Parker Graye is a ball of excitement and so full of life! You can hear the passion in her voice every time she talks about music. It's so refreshing to see someone so passionate and in love with what she's doing. This Canadian is doing big things already. With three singles out, she has found her voice and is digging into her roots growing up on Country Music. I sat down with Parker and we talked about her transition from Electronic and Pop music to Country, how she was competitive in Snowboarding and her single "Last Time".
Get To Know Parker
"I'm from a town just outside of Toronto called Orillia. I'm now in Vancouver and have been here for about 11 years. I grew up participating in my school talent shows and plays. I was always performing or playing sports and felt like I was always on a stage to some degree. I loved the energy and that dump of dopamine you get from performing. I didn't know what my future would look like. At the time, the only path to being an artist was through American Idol, Canadian Idol or having the right connections. I tried Canadian Idol. It was so funny because the audition was me and six other people in a random room and the girl that couldn't sing got put through. That's not me being salty; the guy before me sounded like Chris Stapleton and was phenomenal and he didn't make it either. So I pursued music in different ways. I started writing songs, was really big into poetry and sang all the time. I moved to Vancouver because I was competing in snowboarding and chasing snow across Canada for a while. I was a local at Banff, which is a big ski town here. Eventually I needed to get out of that so I went to Vancouver to chase my dream in music. I started in Pop-Electronic music and then went to Pop. It took me a long time to get back to my roots. I grew up on Country Music - Shania Twain, Dolly Parton and Tim McGraw. It was strange that it took me so long to get to this genre. In 2017, I was working on a Pop single and met these guys (through Instagram) who knew the producer I was working with. They wanted to write and they are in St. Louis. That was the catalyst that got me on track in Country Music. We wrote my debut single Do Over.”
A Dagger To The Heart
For me, there ain't nothing like a good, sad song. The thing that is so magical about music is it makes you feel something. For a few minutes you get to go back and relive some of your best and worst times, which make you the person you are today. "Last Time" shows you that in life, especially with relationships, everything isn't as good as it seems and that it's not always like what you see in the movies. Parker brings these lyrics to life. Honestly, each time I listen I feel like I'm frozen in time. Each verse hits me in the heart because moments of my past are brought to the surface. This song is so real, honest and tells a story... everything Country Music is all about. "Last Time" and Parker as an artist, have been shown so much love by Apple Music. Excited to see what's coming in the future for Parker Graye.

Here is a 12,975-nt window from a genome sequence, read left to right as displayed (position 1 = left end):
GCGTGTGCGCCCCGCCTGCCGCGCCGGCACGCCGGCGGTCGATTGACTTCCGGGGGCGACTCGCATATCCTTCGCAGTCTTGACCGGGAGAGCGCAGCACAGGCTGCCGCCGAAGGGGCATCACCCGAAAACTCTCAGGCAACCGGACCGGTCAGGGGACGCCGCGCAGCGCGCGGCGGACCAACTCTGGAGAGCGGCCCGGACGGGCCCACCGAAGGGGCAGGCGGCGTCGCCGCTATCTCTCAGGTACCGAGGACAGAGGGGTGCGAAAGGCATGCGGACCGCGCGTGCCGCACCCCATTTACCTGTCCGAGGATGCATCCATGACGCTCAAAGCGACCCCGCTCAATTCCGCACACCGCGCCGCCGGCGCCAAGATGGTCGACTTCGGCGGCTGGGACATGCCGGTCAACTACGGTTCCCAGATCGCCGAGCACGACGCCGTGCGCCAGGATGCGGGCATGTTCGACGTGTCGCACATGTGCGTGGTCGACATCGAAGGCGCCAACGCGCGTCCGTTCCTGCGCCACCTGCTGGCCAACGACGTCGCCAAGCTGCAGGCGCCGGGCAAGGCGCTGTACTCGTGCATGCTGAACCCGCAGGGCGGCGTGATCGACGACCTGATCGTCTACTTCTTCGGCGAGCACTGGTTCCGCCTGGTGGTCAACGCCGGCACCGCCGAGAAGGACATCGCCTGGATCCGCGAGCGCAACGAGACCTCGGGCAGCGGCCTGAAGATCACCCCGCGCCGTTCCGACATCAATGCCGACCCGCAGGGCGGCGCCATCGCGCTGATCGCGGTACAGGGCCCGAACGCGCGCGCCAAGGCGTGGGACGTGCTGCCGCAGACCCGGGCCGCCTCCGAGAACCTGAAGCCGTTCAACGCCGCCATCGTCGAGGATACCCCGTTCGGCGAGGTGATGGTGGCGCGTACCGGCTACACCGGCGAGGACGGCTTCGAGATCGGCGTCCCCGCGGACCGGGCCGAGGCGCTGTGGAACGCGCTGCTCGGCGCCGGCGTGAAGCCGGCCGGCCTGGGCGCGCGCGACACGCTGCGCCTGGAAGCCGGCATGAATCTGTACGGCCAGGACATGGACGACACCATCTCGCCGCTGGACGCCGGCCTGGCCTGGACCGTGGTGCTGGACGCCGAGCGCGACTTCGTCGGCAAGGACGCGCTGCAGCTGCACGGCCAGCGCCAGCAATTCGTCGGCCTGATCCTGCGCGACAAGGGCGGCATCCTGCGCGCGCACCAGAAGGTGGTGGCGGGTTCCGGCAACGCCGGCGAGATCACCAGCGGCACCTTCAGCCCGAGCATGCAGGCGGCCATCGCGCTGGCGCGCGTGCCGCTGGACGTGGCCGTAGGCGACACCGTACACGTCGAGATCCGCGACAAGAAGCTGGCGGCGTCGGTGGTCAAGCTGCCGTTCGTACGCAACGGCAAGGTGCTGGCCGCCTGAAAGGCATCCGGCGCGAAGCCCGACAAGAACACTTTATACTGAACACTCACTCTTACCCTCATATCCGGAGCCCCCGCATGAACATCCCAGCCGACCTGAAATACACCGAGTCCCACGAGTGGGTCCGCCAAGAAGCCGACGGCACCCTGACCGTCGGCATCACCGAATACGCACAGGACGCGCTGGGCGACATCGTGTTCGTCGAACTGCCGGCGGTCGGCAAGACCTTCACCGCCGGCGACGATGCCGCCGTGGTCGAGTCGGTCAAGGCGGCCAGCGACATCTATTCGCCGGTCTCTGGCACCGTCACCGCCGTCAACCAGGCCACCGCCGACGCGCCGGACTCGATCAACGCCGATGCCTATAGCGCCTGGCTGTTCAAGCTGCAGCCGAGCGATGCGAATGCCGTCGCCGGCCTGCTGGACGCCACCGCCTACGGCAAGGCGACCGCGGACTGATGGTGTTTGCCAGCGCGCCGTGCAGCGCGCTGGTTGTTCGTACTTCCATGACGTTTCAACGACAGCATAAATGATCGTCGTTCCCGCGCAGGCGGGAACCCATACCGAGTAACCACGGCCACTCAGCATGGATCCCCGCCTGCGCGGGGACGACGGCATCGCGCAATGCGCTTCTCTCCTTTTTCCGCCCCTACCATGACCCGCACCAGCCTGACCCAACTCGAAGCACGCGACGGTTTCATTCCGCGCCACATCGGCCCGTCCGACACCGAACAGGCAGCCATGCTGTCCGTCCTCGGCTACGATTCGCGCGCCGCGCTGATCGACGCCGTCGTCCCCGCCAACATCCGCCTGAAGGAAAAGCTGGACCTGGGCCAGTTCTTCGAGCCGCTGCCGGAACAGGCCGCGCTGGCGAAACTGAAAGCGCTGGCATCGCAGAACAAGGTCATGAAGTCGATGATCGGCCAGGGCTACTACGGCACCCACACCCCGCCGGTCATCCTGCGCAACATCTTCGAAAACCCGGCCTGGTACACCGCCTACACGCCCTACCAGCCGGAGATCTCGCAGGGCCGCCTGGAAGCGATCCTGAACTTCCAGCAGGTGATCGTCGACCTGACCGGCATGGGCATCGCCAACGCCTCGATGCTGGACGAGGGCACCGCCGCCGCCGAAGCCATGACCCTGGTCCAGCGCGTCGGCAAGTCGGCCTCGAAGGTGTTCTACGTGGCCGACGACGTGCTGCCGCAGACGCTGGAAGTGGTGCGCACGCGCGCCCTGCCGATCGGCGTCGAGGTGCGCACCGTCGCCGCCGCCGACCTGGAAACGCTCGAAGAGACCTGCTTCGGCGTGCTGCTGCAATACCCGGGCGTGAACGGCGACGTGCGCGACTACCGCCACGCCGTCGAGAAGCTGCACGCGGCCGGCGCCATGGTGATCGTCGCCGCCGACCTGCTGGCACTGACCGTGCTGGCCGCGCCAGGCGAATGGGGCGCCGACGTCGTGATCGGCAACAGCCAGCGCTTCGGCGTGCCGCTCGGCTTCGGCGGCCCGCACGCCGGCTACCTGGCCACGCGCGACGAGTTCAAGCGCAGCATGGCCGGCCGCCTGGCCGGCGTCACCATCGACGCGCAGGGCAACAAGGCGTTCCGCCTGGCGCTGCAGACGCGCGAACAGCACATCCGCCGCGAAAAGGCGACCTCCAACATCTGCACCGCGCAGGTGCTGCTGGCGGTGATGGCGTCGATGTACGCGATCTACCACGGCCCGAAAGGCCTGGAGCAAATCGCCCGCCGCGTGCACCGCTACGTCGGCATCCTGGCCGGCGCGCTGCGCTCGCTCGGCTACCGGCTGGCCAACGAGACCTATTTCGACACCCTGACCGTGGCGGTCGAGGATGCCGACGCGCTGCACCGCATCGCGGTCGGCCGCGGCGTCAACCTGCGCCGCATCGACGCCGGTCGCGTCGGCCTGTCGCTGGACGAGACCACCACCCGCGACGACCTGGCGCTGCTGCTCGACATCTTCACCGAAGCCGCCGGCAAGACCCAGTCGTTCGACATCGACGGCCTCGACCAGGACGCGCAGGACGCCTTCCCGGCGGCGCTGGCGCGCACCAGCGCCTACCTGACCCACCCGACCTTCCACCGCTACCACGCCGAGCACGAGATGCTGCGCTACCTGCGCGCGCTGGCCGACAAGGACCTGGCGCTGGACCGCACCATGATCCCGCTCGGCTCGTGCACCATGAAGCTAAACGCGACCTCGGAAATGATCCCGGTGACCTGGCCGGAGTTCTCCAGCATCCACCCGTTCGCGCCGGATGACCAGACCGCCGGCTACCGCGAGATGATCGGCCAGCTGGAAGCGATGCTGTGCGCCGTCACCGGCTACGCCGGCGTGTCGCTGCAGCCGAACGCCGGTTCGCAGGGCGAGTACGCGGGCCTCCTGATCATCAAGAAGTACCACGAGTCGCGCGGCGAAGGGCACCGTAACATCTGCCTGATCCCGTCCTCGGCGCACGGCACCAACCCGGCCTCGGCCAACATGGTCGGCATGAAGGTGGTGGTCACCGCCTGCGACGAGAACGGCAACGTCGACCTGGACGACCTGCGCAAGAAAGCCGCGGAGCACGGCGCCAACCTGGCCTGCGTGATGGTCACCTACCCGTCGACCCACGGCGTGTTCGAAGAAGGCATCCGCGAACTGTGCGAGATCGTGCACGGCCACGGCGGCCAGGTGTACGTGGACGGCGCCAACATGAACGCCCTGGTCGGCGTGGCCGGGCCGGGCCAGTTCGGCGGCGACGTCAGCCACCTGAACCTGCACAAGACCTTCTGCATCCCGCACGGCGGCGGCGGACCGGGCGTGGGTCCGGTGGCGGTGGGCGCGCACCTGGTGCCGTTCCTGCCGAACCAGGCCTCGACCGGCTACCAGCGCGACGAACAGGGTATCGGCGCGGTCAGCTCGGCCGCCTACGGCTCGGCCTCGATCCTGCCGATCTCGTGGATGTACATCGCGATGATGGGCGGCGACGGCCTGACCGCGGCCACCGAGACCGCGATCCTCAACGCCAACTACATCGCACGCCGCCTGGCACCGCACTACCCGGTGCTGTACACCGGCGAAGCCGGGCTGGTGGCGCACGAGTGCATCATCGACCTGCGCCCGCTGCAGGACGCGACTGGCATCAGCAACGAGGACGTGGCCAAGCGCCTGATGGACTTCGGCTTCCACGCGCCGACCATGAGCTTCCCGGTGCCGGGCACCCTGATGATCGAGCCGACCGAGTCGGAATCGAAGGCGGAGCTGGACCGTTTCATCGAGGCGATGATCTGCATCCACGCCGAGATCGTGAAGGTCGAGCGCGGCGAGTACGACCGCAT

Inspiration Behind "Last Time"
Written By: Parker Graye & Luca Fogale, Produced By: Spencer Cheyne
"As I said, "Do Over", "Before You Leave" and "Last Time" are really a trilogy; about the same guy and relationship. I thought this was the guy I was going to marry. Turns out it couldn't have been further from that. He was moving back to Saskatchewan to his family farm. There was a day I knew something was up. He was talking to another girl and I told him "you are leaving tomorrow, we’re going to be long distance. Do you want to do this or not?" At that point, I should have ended it. Instead I told him this is it, no more girls, no more craziness, like the last time is the last time. I didn't understand the significance of that sentence until we broke up. A couple days later, I went over to my friend’s house. He's an incredible Folk artist and I, very emotionally, dumped every text, feeling and conversation onto him. We threw it into a google doc. This is, hands down, the most honest, real and transparent song I have ever ever ever written. Initially I didn't plan on releasing it. It was going to be a song I held close to my heart and I’d done it as therapy. But then I played it at a showcase and it was the song people obsessed over. It's out and I'm so happy."